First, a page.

The video collection “Hollywood Behind the Wall” includes 61 East German feature films, documentaries, children’s films, and short animation films, that cover a wide range of topics that make this collection an excellent resource not only for German departments:

  • Banned Films

  • Holocaust

  • Anti-fascist Films

  • Post-War Women in East Germany

  • Comedies

  • Wirtschaftswunder

  • Berlin Wall

  • Classic German Literature

  • Cold War Music

  • Youth

  • The City of Berlin

  • History of the GDR

  • Fairy Tales

  • Operettas

  • and more...

The DEFA Film Library is offering the entire exciting video collection for $3,500 (for a savings of more than $900!).

Purchase includes:

  • All videotapes and DVDs with classroom screening rights

  • Four books about DEFA

  • Teacher’s Guides for the three subtitled fairy tales

  • “Berlin-Divided Heaven” Catalog

Please discuss the idea of setting up this collection at your institution with your colleagues and librarians.

For further information please contact: video@german.umass.edu

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News & Notes: Goethe-Institut Inter Nationes NYC gains former West Glen films

The Goethe-Institut Inter Nationes New York now maintains a diverse collection of German films, featuring 16mm prints of approx. 200 acclaimed feature films. These films cover a period from the 1910s through the 1990s including DEFA’s Naked Among Wolves and The Ascent of Chimborazo and can be rented by cultural and educational institutions for non-commercial screenings.  For more details about the films please contact:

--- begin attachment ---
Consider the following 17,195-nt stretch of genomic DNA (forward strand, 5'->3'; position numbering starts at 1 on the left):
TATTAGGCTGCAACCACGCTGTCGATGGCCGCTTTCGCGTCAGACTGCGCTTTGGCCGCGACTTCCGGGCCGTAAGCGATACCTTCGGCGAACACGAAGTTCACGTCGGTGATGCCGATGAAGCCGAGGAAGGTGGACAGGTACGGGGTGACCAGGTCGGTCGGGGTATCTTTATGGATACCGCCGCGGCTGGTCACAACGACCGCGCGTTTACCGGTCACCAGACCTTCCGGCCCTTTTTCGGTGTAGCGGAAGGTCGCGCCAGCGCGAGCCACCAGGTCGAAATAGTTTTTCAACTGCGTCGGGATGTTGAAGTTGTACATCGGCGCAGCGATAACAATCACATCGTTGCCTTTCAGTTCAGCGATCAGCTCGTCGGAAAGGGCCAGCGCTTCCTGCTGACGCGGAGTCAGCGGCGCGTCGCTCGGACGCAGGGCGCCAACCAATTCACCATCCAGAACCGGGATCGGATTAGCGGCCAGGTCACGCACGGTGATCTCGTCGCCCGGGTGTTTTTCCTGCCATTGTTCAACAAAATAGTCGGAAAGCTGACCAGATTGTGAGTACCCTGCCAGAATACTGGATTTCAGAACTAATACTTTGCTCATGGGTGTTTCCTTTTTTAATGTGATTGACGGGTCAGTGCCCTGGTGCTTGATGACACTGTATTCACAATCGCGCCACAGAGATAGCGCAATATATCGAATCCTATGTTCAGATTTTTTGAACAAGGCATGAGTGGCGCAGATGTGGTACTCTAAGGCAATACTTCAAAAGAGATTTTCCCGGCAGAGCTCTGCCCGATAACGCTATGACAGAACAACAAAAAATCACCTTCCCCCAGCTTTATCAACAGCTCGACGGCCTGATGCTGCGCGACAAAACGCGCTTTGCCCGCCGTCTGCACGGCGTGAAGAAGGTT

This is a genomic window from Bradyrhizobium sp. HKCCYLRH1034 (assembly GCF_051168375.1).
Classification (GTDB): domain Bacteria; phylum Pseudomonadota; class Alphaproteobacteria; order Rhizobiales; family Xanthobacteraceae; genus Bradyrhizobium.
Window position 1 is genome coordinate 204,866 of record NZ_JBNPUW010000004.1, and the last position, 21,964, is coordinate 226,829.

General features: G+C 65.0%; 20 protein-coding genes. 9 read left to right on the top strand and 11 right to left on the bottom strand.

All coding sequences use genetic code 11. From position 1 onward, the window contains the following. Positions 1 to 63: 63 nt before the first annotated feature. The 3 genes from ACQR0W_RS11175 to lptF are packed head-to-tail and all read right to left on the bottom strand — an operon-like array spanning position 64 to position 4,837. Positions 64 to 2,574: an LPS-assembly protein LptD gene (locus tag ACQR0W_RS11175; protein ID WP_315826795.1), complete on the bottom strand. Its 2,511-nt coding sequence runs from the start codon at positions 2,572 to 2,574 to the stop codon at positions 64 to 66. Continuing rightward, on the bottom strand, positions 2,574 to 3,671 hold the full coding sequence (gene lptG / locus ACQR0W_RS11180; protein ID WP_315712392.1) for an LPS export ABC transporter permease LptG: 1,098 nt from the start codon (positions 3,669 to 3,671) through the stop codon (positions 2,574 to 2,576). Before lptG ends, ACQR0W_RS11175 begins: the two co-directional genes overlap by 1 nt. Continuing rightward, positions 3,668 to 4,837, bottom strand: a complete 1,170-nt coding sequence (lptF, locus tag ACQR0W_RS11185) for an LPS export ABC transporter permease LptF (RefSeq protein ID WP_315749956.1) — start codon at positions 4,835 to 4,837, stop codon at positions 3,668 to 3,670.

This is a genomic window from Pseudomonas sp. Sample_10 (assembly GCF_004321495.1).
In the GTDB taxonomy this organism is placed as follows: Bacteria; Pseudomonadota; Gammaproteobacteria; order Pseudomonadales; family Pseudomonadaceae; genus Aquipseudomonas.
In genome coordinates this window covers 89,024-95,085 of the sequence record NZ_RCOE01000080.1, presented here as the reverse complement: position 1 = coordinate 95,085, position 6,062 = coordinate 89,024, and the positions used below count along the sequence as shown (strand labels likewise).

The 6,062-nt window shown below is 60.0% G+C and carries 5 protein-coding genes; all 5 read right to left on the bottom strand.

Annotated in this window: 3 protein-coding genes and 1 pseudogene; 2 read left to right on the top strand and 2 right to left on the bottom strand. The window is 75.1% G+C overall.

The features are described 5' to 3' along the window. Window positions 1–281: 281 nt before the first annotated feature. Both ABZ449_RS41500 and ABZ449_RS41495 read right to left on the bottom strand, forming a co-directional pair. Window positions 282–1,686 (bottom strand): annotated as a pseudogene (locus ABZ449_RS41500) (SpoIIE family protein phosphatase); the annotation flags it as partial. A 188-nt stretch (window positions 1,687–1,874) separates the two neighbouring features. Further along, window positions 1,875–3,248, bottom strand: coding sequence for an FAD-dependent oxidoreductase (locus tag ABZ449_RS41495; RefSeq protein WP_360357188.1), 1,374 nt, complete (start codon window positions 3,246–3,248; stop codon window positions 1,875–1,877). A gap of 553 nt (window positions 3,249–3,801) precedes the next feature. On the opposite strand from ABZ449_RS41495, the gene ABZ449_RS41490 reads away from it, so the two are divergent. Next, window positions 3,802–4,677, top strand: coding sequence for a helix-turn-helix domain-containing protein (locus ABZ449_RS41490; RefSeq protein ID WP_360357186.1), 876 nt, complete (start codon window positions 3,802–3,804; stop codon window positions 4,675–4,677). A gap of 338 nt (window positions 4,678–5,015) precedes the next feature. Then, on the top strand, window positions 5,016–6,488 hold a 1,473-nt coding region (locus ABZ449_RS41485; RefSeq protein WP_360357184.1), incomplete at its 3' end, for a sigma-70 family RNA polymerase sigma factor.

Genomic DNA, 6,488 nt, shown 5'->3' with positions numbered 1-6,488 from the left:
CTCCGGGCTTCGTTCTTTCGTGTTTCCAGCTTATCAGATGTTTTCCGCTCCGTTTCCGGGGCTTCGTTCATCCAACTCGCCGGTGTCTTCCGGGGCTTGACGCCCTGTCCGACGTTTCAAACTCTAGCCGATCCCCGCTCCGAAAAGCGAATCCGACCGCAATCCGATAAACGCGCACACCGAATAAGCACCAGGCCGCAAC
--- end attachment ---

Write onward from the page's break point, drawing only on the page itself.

Tel.: 212-439-8690

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ZZF/DEFA Film Library Partnership

Fall 2001 marked the beginning of an exciting partnership between the DEFA Film Library and the Center for Contemporary Historical Research (Zentrum für Zeithistorische Forschung, or ZZF) of Potsdam, Germany. Since German reunification, the ZZF has become the premier center for research of the cultural and social history of German Democratic Republic and of East/West German relations. The cooperation between the ZZF and UMass Amherst is supported by DAAD, as well as the UMass German and History departments.